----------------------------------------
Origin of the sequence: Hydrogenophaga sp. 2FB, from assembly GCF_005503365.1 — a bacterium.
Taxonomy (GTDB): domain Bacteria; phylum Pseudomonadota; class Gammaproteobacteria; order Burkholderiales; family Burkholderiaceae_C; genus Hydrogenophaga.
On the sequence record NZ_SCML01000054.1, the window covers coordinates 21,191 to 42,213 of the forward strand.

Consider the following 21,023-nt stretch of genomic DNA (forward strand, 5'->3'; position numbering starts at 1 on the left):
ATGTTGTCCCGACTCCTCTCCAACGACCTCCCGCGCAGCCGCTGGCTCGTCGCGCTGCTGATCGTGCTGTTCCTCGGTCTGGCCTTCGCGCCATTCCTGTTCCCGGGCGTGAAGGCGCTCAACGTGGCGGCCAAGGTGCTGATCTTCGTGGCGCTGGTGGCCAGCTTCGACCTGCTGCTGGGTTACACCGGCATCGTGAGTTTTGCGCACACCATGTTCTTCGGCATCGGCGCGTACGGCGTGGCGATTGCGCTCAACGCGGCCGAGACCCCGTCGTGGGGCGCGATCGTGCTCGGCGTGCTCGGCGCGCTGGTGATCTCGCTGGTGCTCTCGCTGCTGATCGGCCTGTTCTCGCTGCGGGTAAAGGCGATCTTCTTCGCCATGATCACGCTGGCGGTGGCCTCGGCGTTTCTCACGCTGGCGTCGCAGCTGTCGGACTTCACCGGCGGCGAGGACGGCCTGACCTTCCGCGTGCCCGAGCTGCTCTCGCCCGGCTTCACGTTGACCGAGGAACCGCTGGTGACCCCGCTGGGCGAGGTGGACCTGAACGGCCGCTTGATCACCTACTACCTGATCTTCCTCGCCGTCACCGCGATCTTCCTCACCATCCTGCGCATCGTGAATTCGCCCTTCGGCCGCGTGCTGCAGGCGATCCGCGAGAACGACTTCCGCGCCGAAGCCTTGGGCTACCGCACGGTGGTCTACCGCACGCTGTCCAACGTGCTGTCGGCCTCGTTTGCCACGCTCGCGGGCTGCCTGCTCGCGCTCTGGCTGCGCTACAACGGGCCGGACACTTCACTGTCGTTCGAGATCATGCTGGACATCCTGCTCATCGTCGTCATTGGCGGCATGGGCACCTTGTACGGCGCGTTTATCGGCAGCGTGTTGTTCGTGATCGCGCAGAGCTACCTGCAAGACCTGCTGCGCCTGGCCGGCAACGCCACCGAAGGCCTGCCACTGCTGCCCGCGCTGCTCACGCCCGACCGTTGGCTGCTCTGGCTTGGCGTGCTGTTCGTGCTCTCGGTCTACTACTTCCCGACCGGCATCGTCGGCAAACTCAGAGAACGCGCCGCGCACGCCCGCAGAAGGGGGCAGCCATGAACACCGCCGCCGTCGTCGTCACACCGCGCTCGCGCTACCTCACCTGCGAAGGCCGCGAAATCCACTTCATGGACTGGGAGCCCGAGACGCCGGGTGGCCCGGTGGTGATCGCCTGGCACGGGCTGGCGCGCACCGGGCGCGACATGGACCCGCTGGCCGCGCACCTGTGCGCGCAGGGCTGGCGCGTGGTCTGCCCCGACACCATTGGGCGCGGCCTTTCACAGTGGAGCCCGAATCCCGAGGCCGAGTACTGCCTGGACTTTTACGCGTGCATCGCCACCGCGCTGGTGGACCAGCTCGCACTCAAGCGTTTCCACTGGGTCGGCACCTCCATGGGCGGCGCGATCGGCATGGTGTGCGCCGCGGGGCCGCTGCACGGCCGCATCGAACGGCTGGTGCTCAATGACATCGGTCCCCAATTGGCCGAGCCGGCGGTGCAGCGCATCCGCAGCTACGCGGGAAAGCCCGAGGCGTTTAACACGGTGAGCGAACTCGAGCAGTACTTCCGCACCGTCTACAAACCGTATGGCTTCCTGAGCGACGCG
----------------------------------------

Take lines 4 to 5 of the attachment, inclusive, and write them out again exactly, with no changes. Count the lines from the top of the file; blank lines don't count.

Consider the following 21,023-nt stretch of genomic DNA (forward strand, 5'->3'; position numbering starts at 1 on the left):
ATGTTGTCCCGACTCCTCTCCAACGACCTCCCGCGCAGCCGCTGGCTCGTCGCGCTGCTGATCGTGCTGTTCCTCGGTCTGGCCTTCGCGCCATTCCTGTTCCCGGGCGTGAAGGCGCTCAACGTGGCGGCCAAGGTGCTGATCTTCGTGGCGCTGGTGGCCAGCTTCGACCTGCTGCTGGGTTACACCGGCATCGTGAGTTTTGCGCACACCATGTTCTTCGGCATCGGCGCGTACGGCGTGGCGATTGCGCTCAACGCGGCCGAGACCCCGTCGTGGGGCGCGATCGTGCTCGGCGTGCTCGGCGCGCTGGTGATCTCGCTGGTGCTCTCGCTGCTGATCGGCCTGTTCTCGCTGCGGGTAAAGGCGATCTTCTTCGCCATGATCACGCTGGCGGTGGCCTCGGCGTTTCTCACGCTGGCGTCGCAGCTGTCGGACTTCACCGGCGGCGAGGACGGCCTGACCTTCCGCGTGCCCGAGCTGCTCTCGCCCGGCTTCACGTTGACCGAGGAACCGCTGGTGACCCCGCTGGGCGAGGTGGACCTGAACGGCCGCTTGATCACCTACTACCTGATCTTCCTCGCCGTCACCGCGATCTTCCTCACCATCCTGCGCATCGTGAATTCGCCCTTCGGCCGCGTGCTGCAGGCGATCCGCGAGAACGACTTCCGCGCCGAAGCCTTGGGCTACCGCACGGTGGTCTACCGCACGCTGTCCAACGTGCTGTCGGCCTCGTTTGCCACGCTCGCGGGCTGCCTGCTCGCGCTCTGGCTGCGCTACAACGGGCCGGACACTTCACTGTCGTTCGAGATCATGCTGGACATCCTGCTCATCGTCGTCATTGGCGGCATGGGCACCTTGTACGGCGCGTTTATCGGCAGCGTGTTGTTCGTGATCGCGCAGAGCTACCTGCAAGACCTGCTGCGCCTGGCCGGCAACGCCACCGAAGGCCTGCCACTGCTGCCCGCGCTGCTCACGCCCGACCGTTGGCTGCTCTGGCTTGGCGTGCTGTTCGTGCTCTCGGTCTACTACTTCCCGACCGGCATCGTCGGCAAACTCAGAGAACGCGCCGCGCACGCCCGCAGAAGGGGGCAGCCATGAACACCGCCGCCGTCGTCGTCACACCGCGCTCGCGCTACCTCACCTGCGAAGGCCGCGAAATCCACTTCATGGACTGGGAGCCCGAGACGCCGGGTGGCCCGGTGGTGATCGCCTGGCACGGGCTGGCGCGCACCGGGCGCGACATGGACCCGCTGGCCGCGCACCTGTGCGCGCAGGGCTGGCGCGTGGTCTGCCCCGACACCATTGGGCGCGGCCTTTCACAGTGGAGCCCGAATCCCGAGGCCGAGTACTGCCTGGACTTTTACGCGTGCATCGCCACCGCGCTGGTGGACCAGCTCGCACTCAAGCGTTTCCACTGGGTCGGCACCTCCATGGGCGGCGCGATCGGCATGGTGTGCGCCGCGGGGCCGCTGCACGGCCGCATCGAACGGCTGGTGCTCAATGACATCGGTCCCCAATTGGCCGAGCCGGCGGTGCAGCGCATCCGCAGCTACGCGGGAAAGCCCGAGGCGTTTAACACGGTGAGCGAACTCGAGCAGTACTTCCGCACCGTCTACAAACCGTATGGCTTCCTGAGCGACGCG